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After sending my friend and her new husband off for their honeymoon, I walked back to my lodging by myself. Some friends had decided to go out after the wedding, but I was eager to get some quiet time alone after the busy day.

Still wearing my floor-length bridesmaid dress but now carrying my high-heeled shoes, I felt a warm contentedness for my friend. I was grateful I could stand beside her and celebrate the start of her marriage to a loving man.

But I also felt sadness and grief that at the end of the night, I was alone.

I thought I would be married right out of college and have two or three kids by the time I was 30. I thought I would marry my first love. I was sure my first serious relationship in college was the one.

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I believed in the promise of a fairytale marriage—a promise that many well-meaning Christian books, pastors, and mentors had sold me in my adolescence. I was taught if I did things “the right way,” meaning I remained pure, dated intentionally, and tried to please God, then he would grant me a fairytalecomplete with my prince, a beautiful wedding, and a family.

Instead, my relationship ended after three years, and I spent most of my 20s single with only a handful of dates along the way. This wedding would be my sixth time serving as a bridesmaid—celebrating my friends’ love and happiness—without a date myself.

I grieved my unmet longings for a spouse and the life I thought I would have. I yearned for the companionship, intimacy, and security of marriage.

And I felt let down by God.

Whether or not we marry, we all live with unmet desires. In various ways, we all grieve the life we expected or the timetable we planned for ourselves.

Even when our waiting is in the past, the memories of our grief can continue into the present. And God is with us in this grief, still offering us His grace.

You may grieve years of infertility even after the blessing of a child.

You may grieve a child’s disability while being grateful for his life.

You may grieve having cancer even after a clean bill of health.

You may grieve the years of spiritual doubts—the many dark nights of the soul—while being grateful for a faith that’s been tested.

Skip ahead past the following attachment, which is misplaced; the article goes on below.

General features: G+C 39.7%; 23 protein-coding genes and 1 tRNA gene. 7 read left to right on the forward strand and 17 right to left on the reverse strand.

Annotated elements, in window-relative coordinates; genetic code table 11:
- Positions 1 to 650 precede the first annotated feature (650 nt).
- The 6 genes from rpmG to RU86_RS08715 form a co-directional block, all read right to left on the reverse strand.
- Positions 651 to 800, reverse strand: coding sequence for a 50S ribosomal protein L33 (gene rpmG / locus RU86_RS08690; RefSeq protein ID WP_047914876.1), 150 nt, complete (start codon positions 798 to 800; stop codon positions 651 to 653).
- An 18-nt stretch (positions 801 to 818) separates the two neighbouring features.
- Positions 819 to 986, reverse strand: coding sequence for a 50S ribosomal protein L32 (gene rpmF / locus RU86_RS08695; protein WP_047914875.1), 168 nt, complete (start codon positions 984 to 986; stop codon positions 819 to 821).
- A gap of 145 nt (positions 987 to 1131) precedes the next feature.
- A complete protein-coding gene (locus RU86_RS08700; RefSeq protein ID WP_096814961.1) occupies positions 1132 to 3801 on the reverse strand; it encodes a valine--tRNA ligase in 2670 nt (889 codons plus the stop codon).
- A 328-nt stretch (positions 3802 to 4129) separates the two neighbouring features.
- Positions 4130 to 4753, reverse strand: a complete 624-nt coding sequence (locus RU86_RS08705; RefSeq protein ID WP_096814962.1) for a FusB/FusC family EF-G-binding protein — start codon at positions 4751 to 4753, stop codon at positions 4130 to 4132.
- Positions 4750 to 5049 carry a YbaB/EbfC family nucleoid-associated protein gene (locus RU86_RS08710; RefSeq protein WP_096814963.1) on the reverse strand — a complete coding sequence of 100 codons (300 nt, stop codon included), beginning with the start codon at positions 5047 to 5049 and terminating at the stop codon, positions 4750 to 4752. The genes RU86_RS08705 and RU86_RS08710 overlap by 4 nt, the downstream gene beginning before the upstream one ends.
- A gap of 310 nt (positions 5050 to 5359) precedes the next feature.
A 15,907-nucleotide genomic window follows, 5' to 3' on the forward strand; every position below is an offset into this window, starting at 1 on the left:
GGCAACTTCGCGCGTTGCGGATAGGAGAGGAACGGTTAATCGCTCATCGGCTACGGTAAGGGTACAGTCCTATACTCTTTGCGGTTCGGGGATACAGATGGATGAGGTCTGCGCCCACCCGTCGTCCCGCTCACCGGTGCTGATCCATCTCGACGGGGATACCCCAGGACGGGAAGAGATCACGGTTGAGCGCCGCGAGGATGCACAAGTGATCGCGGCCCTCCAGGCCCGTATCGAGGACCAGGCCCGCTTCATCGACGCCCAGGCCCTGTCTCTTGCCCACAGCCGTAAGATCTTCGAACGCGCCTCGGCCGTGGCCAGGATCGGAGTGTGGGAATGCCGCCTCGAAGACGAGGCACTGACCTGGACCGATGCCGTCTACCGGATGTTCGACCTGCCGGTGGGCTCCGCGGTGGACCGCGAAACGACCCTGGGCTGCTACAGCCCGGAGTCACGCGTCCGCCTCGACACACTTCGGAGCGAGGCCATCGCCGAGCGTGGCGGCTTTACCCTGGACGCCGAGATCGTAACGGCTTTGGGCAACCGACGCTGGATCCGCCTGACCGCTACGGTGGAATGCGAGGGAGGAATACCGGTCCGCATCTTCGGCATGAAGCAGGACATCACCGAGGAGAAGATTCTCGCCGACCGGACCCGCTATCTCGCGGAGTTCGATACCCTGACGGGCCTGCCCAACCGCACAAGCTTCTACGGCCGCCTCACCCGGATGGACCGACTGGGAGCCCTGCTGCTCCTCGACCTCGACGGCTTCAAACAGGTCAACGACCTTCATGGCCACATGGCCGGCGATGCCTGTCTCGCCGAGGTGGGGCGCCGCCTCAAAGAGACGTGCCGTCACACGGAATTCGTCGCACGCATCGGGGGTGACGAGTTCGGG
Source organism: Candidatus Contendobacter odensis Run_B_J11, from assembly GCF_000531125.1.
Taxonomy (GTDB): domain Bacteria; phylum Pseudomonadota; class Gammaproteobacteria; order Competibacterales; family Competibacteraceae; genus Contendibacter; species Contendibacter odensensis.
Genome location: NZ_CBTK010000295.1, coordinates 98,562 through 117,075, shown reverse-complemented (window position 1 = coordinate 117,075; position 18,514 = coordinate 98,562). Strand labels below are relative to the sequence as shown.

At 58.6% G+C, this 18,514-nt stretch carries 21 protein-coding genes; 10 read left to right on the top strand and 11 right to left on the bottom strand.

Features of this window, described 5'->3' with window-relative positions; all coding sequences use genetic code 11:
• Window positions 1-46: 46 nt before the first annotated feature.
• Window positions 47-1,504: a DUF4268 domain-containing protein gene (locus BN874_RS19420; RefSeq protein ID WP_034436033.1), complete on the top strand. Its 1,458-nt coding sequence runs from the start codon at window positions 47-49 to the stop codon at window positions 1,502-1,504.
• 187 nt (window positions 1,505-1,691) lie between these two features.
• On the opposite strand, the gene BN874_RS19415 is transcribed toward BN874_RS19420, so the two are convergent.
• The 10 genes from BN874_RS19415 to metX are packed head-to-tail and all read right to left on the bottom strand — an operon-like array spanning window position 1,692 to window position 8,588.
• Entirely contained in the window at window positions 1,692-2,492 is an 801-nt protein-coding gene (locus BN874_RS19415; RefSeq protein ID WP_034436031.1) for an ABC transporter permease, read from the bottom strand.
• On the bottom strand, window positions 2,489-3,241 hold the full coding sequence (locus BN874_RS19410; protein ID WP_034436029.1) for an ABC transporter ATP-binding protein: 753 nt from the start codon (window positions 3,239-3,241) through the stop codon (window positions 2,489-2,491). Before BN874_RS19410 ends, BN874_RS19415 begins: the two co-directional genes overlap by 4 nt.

But God’s grace carries us through these seasons of waiting. He is present as we grieve the unmet longings of our hearts.

God does not promise to reward us if we do the right thing. Faith is not a transaction or formula of “if I do A, God does B.”

But He does invite us to bring Him our grief. Psalm 34:18 (NIV) says, “The Lord is near to the brokenhearted and saves the crushed in spirit.” And in Matthew 5:4, Jesus tells us, “Blessed are those who mourn, for they shall be comforted.”

I did eventually meet my husband after seven years of singleness. We celebrate our fifth anniversary this spring. The card I chose for him said, “I wish I had met you sooner so I could have loved you longer.”

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I am grateful every day for God’s grace that brought me and my husband together.

I am grateful every day for our daughter, who is now two.

And along with gratitude for God’s grace, I also hold space for grief.

I still grieve my years of singleness, full of pain and longing to meet my husband. 

I still grieve the false promises I was told that twisted my faith in God into a transaction and made it difficult for me to trust Him again.

I still struggle with comparing myself to other women and feeling behind.

Through this, I am learning that grief and gratitude can coexist.

We can hold space for both sadness and joy.

We can validate our feelings of disappointment and longing while still being grateful for God’s blessings in our lives.

God can handle our grief and sorrow. He can handle our anger, confusion, and pain. God accepts and validates our feelings, but He doesn’t leave us in our grief.

He also gives us His grace.

Camden Morgante

Dr. Camden Morgante is a licensed clinical psychologist and college professor. She writes and speaks about Christianity, psychology, and gender equality and has been published in Fathom magazine and Christians for Biblical Equality’s blog and magazine Mutuality. She is currently writing a book on the myths of purity culture. Camden lives in Knoxville, TN with her husband and their daughter.

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